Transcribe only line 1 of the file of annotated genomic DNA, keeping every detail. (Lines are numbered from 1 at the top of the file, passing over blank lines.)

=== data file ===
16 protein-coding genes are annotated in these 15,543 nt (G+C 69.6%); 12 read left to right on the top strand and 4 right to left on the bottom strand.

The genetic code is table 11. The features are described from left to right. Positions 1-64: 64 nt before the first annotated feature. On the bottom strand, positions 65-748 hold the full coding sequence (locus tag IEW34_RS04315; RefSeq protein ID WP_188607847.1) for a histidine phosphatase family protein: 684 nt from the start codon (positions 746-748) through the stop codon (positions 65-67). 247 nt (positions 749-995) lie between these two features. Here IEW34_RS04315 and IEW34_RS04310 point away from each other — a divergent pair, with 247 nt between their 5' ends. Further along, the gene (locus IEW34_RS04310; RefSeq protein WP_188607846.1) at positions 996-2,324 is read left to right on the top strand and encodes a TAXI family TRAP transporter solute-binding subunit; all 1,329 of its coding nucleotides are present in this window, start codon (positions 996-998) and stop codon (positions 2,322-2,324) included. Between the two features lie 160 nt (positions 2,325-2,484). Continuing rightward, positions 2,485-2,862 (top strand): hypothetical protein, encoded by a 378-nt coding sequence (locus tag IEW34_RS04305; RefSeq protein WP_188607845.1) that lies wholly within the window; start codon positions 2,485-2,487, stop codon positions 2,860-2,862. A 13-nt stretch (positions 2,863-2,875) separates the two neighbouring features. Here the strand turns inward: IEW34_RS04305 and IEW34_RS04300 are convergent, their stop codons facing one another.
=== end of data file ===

16 protein-coding genes are annotated in these 15,543 nt (G+C 69.6%); 12 read left to right on the top strand and 4 right to left on the bottom strand.